Why Open Source?

One of the most exciting changes taking place in business IT is the adoption of open source software. As open source projects mature, they increasingly threaten to uproot proprietary systems. This opens up new opportunities for small and medium-sized businesses. A company of ten can now use the same systems as a company of 10,000.

A great example of this shift is the web content management system marketplace. Flexible open source CMS systems such as Drupal (external link), Joomla (external link) and Plone (external link) are now competing directly with expensive proprietary systems - and winning. In this article I will quickly highlight five reasons I believe that the trend towards open source CMS adoption will only accelerate in the coming years.

What is open source software?

Open source software is not just software that is given away for free. It is software in which the source-code is "open" for the public to view, download, re-distribute, modify, and improve. This is a very important distinction from freeware, which is normally still owned by a company and cannot be modified. In contrast, open source projects allow anyone to contribute, with the best ideas and code being implemented in the project itself.

Many projects have diverse and thriving developer communities around them, with developers scattered across the globe. All work towards the same goal: creating software that is truly the best in its category.

Advantages of using open source software

Aside from the fact that there are no licensing fees (and thus often a lower Total Cost of Ownership), there are plenty of other advantages associated with using open source software, particularly for web applications:


Thousands (or even millions) of people use any given open source application. This means that thousands have tested the code you are using. It is unlikely that your site will outgrow a system that is used by organisations much larger than your own. Why try and write your own system from scratch when you can build off of such a solid foundation?

Variety of Extensions

Open source projects allow developers to add their own features in the form of additional contributions (often called modules or extensions, depending on the system). Due to its collaborative nature, open source systems often have many more available contributions when compared to their proprietary counterparts. Chances are, what is useful to one is useful to another. And once a new feature is developed using open source software, it becomes available to anyone else using that open source software. For instance, the open source Joomla and Drupal content management systems both have over 1,500 contributions that add extra functionality.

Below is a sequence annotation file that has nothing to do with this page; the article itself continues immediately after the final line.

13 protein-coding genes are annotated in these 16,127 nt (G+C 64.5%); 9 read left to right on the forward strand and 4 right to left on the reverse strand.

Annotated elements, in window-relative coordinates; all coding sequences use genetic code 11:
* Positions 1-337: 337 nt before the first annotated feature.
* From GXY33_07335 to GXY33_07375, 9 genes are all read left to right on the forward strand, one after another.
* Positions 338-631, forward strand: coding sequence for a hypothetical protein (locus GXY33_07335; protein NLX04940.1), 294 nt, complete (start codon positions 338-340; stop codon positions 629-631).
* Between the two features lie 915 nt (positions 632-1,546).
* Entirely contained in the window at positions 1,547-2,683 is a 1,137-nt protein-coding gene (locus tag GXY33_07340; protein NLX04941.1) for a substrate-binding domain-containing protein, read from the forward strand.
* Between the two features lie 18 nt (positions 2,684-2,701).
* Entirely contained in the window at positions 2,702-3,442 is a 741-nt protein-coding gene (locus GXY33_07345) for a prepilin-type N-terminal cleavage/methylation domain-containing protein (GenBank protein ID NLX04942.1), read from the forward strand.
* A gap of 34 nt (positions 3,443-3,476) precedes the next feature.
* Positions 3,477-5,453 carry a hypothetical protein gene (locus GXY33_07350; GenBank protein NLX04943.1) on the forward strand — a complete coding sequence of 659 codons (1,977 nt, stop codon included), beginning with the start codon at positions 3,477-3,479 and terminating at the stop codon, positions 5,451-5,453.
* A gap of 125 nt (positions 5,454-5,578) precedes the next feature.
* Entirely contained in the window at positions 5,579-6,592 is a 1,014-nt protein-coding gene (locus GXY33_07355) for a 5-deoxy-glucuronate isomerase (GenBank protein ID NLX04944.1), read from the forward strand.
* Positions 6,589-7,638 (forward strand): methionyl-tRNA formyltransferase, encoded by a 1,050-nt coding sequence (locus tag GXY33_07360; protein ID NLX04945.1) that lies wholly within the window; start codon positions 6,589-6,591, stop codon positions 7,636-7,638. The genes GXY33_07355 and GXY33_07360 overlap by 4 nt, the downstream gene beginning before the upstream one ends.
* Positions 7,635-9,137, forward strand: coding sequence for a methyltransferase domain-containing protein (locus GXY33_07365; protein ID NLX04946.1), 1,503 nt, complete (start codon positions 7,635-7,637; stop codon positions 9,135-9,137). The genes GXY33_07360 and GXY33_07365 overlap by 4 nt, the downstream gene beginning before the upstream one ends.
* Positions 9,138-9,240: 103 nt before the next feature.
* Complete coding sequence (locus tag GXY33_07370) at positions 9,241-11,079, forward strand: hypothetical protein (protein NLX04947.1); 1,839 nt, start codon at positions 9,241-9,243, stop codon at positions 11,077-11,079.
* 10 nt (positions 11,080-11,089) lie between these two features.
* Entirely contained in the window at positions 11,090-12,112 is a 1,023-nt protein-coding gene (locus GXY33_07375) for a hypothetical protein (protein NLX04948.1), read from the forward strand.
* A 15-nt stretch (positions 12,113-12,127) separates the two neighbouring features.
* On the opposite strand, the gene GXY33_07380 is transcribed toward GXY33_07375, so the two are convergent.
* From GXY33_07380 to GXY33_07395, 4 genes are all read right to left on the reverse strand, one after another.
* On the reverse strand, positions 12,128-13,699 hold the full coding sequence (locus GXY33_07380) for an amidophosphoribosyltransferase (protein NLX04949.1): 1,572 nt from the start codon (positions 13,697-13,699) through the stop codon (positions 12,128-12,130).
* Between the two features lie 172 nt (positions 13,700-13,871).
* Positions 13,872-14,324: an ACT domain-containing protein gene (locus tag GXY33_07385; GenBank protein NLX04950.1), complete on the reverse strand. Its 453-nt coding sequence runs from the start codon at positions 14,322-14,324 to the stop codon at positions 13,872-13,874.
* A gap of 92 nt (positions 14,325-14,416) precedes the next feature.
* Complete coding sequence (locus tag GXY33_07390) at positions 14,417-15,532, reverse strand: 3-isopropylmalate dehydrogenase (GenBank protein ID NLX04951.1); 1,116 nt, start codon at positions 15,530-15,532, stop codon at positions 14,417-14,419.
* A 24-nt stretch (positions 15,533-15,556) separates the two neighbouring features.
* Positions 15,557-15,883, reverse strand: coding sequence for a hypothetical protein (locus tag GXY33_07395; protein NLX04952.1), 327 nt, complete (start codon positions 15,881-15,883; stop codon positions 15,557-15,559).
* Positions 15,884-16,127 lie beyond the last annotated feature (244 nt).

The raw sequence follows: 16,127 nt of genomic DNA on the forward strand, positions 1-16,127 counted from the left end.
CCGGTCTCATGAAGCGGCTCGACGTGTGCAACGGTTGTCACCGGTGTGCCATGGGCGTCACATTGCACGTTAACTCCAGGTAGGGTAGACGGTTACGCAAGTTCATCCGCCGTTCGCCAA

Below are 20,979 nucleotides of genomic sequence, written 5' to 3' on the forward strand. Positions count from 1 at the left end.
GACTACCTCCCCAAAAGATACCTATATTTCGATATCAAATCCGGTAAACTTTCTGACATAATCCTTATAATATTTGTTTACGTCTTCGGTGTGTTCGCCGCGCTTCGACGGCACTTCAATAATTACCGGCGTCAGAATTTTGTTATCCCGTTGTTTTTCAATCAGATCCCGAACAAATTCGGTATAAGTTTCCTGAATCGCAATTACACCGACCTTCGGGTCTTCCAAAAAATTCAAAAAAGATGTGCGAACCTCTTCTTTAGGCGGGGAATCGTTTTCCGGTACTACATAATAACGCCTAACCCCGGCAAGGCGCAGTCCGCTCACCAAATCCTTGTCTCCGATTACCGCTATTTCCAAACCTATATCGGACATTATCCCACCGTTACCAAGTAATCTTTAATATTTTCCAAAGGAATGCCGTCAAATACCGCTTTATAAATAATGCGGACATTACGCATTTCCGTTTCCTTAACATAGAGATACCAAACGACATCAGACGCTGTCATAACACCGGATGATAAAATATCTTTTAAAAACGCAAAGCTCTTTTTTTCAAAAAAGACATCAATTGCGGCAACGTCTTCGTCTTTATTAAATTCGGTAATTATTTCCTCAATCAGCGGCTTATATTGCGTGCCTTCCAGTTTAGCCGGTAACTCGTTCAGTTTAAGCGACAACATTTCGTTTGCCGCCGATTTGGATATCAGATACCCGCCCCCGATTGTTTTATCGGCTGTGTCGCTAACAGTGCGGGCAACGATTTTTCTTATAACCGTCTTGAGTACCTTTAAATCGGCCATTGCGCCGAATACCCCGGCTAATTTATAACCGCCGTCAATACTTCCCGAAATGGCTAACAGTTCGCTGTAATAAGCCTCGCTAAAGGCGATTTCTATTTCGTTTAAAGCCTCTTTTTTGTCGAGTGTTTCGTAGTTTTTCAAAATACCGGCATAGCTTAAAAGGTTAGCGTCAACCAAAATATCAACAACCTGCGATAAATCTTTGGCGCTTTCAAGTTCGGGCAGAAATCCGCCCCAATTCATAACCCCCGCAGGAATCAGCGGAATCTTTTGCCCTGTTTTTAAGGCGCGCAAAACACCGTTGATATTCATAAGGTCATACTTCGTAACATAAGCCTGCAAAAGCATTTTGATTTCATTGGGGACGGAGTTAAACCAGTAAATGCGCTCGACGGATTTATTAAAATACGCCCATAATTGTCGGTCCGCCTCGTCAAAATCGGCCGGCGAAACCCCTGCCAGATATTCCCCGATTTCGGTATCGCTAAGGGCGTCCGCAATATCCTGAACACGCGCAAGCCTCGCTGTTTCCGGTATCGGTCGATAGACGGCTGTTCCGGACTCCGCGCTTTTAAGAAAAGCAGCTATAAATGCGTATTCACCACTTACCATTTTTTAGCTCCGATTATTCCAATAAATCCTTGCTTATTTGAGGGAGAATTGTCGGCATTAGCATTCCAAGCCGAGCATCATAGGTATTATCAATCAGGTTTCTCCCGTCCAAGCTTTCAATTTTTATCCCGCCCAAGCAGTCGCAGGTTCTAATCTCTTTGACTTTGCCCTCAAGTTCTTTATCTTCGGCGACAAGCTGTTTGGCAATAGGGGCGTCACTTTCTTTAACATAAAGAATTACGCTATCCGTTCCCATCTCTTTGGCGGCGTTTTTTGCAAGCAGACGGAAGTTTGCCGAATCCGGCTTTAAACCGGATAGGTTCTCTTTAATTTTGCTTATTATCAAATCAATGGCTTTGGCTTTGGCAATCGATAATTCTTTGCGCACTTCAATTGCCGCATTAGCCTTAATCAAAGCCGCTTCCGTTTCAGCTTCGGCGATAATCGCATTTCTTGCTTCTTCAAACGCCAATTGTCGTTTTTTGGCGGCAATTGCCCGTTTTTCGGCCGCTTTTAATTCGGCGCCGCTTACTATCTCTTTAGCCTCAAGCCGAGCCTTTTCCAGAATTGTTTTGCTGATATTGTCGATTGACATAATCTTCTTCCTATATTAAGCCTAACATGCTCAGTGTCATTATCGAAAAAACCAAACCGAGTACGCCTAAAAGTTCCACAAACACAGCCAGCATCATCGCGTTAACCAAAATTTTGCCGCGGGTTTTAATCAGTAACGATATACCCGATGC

Strong Developer Communities

Using open source means that you're not alone in creating a website. Whether you are a webmaster or a seasoned developer, there are thousands of others who have encountered similar problems. Many of them share their solutions online. There are also active online chat rooms and forums to discuss the software you are using. The answers you need are just a web search away. By contrast, trying to "go it alone" to create a website is an exercise in frustration, as you are the only person able to find a solution to the problems faced.

Free code. Consider how long and expensive it would take to develop many of the open source content management solutions available today. Based on the amount of source code available, if you were to build a CMS like Drupal it would cost more than $28 million dollars (523 people at $55k a year). With open source all of this code is available for free.

No Vendor Lock-in

One of the biggest problems with proprietary software purchased from a vendor is that it becomes necessary to continue buying from that vendor - even if your satisfaction goes down. If it is even possible, switching to a new system is time-consuming and costly. IT managers who use open source can be confident that there are many possible vendors from which to gain support. You even have the option to modify and maintain a separate version of the software yourself if that better suits your company's needs.


The savings alone are worth the switch to open source. One good example is the guitar strings manufacturer Ernie Ball. This company saved $80,000 just by switching to open source software.

Business is changing at the speed of the web. Open source software allows one to keep up with these changes cost-efficiently. In order to keep up with the business climate, you need a content management system that is flexible and fast. And you need something that can grow with your business without being prohibitively expensive to install and to maintain. There are many vendors that can help you find the open source software you need to build a modern web portal that will be able to change as the definition of "modern" does.